Dirt Cheap Eats 2007: Zenebech Injera
Comments () | Published August 17, 2007
Zenebech Injera
Address: 608 T St., NW, Washington, DC 20001
Phone: 202-667-4700
Neighborhood: U Street/Shaw
Cuisines: Ethiopian cuisine consists of various vegetable or meat side dishes and entrees, usually a wat or thick stew, served atop injera, a large sourdough flatbread, which is 50 cm (20 inches) in diameter and made out of fermented teff flour. One does not eat with utensils, but instead uses injera (always with the right hand) to scoop up the entrees and side dishes
Opening Hours: Open daily for lunch and dinner from 9 AM to 10 PM.
Nearby Metro Stops: U St./African-American Civil War Memorial/Cardozo
Price Range: Inexpensive
Dress: Informal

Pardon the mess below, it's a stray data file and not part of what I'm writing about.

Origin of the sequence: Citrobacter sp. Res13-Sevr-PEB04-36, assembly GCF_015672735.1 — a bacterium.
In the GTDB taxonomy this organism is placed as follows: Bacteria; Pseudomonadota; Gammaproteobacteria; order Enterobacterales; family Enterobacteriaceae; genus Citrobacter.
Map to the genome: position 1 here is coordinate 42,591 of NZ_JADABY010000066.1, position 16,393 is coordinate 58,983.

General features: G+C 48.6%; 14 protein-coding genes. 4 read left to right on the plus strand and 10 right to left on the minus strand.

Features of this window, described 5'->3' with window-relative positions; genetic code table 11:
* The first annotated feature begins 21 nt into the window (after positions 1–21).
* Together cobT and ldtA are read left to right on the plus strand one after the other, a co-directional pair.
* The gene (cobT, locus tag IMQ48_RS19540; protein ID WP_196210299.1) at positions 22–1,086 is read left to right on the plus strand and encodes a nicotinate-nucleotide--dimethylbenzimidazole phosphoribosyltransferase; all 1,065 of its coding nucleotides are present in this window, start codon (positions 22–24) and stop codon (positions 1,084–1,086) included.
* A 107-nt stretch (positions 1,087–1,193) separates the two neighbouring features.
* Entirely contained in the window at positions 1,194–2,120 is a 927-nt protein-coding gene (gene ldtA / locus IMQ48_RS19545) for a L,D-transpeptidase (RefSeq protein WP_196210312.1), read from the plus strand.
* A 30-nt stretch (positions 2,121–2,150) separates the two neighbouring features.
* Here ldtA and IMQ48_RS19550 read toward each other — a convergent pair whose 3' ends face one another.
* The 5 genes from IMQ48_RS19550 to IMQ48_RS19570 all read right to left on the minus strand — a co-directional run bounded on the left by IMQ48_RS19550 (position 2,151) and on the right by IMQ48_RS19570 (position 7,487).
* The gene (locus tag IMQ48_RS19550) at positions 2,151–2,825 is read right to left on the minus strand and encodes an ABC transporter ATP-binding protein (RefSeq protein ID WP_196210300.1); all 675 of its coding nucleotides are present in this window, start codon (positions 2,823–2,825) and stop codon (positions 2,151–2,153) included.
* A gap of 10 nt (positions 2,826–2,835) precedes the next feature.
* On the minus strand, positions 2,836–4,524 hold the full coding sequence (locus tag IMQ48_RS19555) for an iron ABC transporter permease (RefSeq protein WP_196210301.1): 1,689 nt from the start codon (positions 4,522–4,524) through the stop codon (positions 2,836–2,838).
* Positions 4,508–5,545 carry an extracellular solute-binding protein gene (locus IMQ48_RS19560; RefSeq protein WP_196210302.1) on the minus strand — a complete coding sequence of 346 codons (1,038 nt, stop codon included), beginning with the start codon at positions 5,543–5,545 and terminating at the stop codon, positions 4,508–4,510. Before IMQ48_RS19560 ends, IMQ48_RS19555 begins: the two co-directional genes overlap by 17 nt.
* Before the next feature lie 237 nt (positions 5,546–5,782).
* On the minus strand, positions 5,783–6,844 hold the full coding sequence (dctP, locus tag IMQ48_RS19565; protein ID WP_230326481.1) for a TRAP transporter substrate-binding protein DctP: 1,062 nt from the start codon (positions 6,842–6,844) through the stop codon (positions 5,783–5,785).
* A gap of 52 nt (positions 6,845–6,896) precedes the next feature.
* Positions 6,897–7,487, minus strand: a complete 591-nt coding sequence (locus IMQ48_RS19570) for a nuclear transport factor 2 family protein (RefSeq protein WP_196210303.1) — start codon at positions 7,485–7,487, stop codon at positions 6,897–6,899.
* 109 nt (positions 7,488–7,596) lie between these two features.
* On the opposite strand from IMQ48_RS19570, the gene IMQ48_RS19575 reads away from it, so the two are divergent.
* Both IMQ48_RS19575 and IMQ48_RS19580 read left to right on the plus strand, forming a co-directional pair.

Noise Level: Chatty
Reservations: Not Needed
Price Details: Meals under $10

Cafes & Carryouts

You may never have set foot in this unprepossessing carryout, but if you’ve had Ethiopian food in DC, you’ve probably eaten here by proxy. The two-table grocery makes most of the injera—the spongy sourdough that constitutes serving platter, utensil, and breadstuff at a communal meal in an Ethiopian restaurant.

Zenebech Injera boasts some of the best cooking in the six-block stretch of U Street known as Little Ethiopia. The beef tartare called kitfo ($8.50) is a mound of pungently spiced meat. An intensely rich stew of cabbage, potatoes, and carrots ($7.50) hardly deserves the label “side dish.” Kik alicha ($8), a yellow-lentil stew, is as creamy and soothing as a bowl of cheesy grits. On the way out, pick up one of the kitchen’s breads—baked, as is the custom, in swaddlings of banana leaf.

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Posted at 09:07 AM/ET, 08/17/2007 RSS | Print | Permalink | Washingtonian.com Restaurant Reviews